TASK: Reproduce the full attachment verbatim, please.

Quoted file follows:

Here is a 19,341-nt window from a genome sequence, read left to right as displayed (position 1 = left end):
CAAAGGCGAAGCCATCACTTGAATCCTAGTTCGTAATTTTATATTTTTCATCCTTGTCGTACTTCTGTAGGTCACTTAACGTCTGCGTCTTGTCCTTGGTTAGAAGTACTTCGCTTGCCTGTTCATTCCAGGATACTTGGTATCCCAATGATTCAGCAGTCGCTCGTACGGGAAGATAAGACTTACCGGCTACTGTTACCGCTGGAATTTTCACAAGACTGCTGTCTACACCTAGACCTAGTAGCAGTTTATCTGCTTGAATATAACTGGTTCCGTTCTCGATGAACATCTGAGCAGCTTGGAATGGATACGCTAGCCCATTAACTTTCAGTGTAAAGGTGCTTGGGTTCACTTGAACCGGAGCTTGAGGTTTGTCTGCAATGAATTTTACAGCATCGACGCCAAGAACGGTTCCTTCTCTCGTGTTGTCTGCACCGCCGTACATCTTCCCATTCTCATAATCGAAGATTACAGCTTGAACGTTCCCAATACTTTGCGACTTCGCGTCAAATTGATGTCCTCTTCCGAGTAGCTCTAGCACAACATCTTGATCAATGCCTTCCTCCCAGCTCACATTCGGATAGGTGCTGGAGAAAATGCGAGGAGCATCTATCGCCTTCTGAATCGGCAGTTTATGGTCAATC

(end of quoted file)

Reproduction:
Here is a 19,341-nt window from a genome sequence, read left to right as displayed (position 1 = left end):
CAAAGGCGAAGCCATCACTTGAATCCTAGTTCGTAATTTTATATTTTTCATCCTTGTCGTACTTCTGTAGGTCACTTAACGTCTGCGTCTTGTCCTTGGTTAGAAGTACTTCGCTTGCCTGTTCATTCCAGGATACTTGGTATCCCAATGATTCAGCAGTCGCTCGTACGGGAAGATAAGACTTACCGGCTACTGTTACCGCTGGAATTTTCACAAGACTGCTGTCTACACCTAGACCTAGTAGCAGTTTATCTGCTTGAATATAACTGGTTCCGTTCTCGATGAACATCTGAGCAGCTTGGAATGGATACGCTAGCCCATTAACTTTCAGTGTAAAGGTGCTTGGGTTCACTTGAACCGGAGCTTGAGGTTTGTCTGCAATGAATTTTACAGCATCGACGCCAAGAACGGTTCCTTCTCTCGTGTTGTCTGCACCGCCGTACATCTTCCCATTCTCATAATCGAAGATTACAGCTTGAACGTTCCCAATACTTTGCGACTTCGCGTCAAATTGATGTCCTCTTCCGAGTAGCTCTAGCACAACATCTTGATCAATGCCTTCCTCCCAGCTCACATTCGGATAGGTGCTGGAGAAAATGCGAGGAGCATCTATCGCCTTCTGAATCGGCAGTTTATGGTCAATC